Internet History Archives

I'm an avid fan of the history of the Internet. The Net's history is still relatively under-documented, and though there's a lot of source material available via the web, it's not always easy to find.

Fortunately, there are a few excellent books on the history of the Net, and "Where Wizards Stay Up Late" by Katie Hafner and Matthew Lyon is one of the best. Although the book is written in an easy to read, narrative style that focuses more on the people who conceived and built the Net rather than on its underlying technology, Hafner relied heavily on an impressive collection of source materials to assure technical credibility.

More than 260 of these source documents are now online and freely available, thanks to the folks at the Internet Archive, the same people who gave us the Wayback Machine archive of the web. The collection offers fascinating glimpses of the past, ranging from detailed technical plans to personal email messages among team members who created the Arpanet, the precursor to today's Internet.

Another excellent resource is maintained by the Internet FAQ Consortium, a volunteer effort that's been around since 1996. Originally a collection of Frequently Asked Questions documents for Usenet, it expanded over the years to include many source documents relating to the development of the Internet.

These include Request for Comments (RFC) documents, the quasi-official working papers used by the various groups responsible for establishing and implementing Net standards. There's also an archive of For Your Information Documents, a great repository of info on all manner of topics relating to the Internet, and for the technically inclined, an archive of Internet Best Current Practices documents.

The Internet Archive: Arpanet Collection

More than 260 original source documents relating to the creation of the Internet's precursor, the Arpanet. Requires the DjVu Browser plug-in to access documents.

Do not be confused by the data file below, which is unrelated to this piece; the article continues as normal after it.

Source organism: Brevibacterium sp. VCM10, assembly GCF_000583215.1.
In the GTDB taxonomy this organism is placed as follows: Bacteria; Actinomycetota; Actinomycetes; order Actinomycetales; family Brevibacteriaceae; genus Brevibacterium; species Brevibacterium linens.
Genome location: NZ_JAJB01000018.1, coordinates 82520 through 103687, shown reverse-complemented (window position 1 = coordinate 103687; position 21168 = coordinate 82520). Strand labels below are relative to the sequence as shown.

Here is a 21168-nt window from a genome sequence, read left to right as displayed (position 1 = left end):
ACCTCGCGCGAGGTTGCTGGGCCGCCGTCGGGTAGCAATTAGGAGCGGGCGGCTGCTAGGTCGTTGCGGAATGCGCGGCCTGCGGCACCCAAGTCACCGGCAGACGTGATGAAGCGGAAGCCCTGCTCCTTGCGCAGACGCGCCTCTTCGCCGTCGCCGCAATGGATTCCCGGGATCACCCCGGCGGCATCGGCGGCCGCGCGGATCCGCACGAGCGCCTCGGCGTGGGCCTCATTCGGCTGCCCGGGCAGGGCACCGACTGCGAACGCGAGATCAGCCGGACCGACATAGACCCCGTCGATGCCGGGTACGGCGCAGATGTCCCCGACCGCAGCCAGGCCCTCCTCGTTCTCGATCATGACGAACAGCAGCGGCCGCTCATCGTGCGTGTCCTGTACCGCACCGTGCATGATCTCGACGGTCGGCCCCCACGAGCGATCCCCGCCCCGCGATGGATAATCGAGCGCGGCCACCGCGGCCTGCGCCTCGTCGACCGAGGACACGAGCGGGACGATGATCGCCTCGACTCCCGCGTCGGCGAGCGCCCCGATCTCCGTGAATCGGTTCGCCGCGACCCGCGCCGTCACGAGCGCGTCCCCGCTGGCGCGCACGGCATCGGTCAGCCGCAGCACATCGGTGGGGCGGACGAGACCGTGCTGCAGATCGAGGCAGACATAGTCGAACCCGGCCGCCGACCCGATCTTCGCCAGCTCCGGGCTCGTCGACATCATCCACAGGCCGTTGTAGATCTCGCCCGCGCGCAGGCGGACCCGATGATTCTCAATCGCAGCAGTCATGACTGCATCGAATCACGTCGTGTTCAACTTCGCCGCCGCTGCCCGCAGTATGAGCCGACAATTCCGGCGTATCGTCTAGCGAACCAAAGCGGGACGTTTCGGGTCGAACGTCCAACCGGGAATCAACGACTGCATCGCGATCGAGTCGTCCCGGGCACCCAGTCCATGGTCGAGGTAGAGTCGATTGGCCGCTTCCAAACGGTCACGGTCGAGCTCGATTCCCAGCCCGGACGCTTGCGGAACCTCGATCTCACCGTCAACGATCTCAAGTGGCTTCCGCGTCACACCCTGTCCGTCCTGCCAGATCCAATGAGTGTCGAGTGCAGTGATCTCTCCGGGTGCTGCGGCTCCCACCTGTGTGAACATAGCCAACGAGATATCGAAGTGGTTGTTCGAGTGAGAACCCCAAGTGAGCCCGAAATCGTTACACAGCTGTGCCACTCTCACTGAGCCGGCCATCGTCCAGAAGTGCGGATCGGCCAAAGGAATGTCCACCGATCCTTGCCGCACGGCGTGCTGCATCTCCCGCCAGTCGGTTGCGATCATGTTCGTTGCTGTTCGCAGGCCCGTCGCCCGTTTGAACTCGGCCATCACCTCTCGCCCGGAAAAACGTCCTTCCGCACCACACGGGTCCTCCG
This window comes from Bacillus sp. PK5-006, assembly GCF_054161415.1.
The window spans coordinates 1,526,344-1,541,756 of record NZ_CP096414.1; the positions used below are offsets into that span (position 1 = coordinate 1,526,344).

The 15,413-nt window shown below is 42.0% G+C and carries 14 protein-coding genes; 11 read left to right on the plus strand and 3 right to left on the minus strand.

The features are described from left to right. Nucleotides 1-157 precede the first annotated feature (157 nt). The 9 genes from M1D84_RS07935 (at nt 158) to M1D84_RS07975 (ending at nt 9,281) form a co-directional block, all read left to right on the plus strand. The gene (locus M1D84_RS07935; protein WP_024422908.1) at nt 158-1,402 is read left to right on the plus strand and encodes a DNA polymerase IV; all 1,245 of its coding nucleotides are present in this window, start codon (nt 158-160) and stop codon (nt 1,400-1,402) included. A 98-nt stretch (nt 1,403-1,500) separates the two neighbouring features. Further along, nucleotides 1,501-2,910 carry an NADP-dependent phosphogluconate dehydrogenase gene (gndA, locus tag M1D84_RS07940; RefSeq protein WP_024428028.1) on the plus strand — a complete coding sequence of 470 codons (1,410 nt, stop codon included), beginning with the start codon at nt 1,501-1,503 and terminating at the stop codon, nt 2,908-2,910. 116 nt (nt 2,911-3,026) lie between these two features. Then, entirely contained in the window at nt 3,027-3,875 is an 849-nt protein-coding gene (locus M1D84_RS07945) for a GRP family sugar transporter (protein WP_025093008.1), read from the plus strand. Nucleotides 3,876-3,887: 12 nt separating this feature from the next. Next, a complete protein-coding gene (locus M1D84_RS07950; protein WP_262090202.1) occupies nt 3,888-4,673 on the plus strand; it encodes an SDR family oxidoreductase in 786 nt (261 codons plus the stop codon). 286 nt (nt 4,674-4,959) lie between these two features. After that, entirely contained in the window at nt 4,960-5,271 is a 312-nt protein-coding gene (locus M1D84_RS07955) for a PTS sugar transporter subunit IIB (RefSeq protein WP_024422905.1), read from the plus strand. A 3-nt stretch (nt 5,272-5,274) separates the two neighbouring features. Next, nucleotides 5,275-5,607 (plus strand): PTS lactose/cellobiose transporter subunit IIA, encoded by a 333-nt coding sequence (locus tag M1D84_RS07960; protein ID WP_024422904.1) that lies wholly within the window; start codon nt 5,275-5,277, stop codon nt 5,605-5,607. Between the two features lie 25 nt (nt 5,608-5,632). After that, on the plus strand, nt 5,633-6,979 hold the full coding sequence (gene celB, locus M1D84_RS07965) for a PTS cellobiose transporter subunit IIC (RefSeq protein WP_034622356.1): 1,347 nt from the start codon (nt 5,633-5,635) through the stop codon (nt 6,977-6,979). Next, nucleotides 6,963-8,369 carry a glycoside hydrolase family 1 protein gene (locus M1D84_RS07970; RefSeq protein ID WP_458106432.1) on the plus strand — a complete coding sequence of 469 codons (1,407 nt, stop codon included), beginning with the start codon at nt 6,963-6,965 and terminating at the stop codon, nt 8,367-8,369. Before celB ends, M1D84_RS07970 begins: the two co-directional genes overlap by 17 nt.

DjVu Browser Plug-in

This plug-in for Netscape and MS Internet Explorer is the primary means of viewing and navigating DjVu documents. It enables users to zoom and pan in real time. Users may also search the text of a DjVu document upon which Optical Character Recognition (OCR) has been performed. The DjVu Browser Plug-in is available in English, French and German versions.

The Internet FAQ Consortium

An acronym soup of historical Internet archives, including RFCs, FYIs, STDs and BCPs. The Internet FAQ consortium is currently strapped for funding, so if you find the materials useful you may want to consider contributing funds to help keep it operating.

The Wayback Machine: A Web Archives Search Engine

The Wayback Machine is a phenomenal search engine that contains over 100 terabytes and 10 billion web pages archived from 1996 to the present.

Search Headlines

NOTE: Article links often change. In case of a bad link, use the publication's search facility, which most have, and search for the headline.

WebMD buys portal assets of Medscape for $10 mln...
iWon Dec 26 2001 2:52PM GMT set to accept Yahoo bid...
Boston Globe Dec 25 2001 5:04PM GMT
Attacks most accessed item on Yahoo...
Japan Today Dec 25 2001 3:32PM GMT
Study: One in four U.S. Web users get religion...
CNN Dec 24 2001 3:48PM GMT
Marketers Use Invisible Words on the Web...
New York Times Dec 24 2001 8:45AM GMT
Domain Application Fee Refunds...
New York Times Dec 24 2001 8:45AM GMT
New online ads are more noticeable -- and disruptive...
San Francisco Chronicle Dec 23 2001 5:23PM GMT
Google Expands Every Whichaway... Dec 23 2001 5:18PM GMT
Xrefer Officially Launches Xreferplus Reference Search Engine... Dec 23 2001 5:18PM GMT
Searching the Web, Searching the Mind...
New York Times Dec 23 2001 4:29AM GMT
Israels Online Bridge to Arabic...
Wired News Dec 21 2001 11:38AM GMT
Weighing the Benefits of Legal Portals... Dec 21 2001 7:27AM GMT
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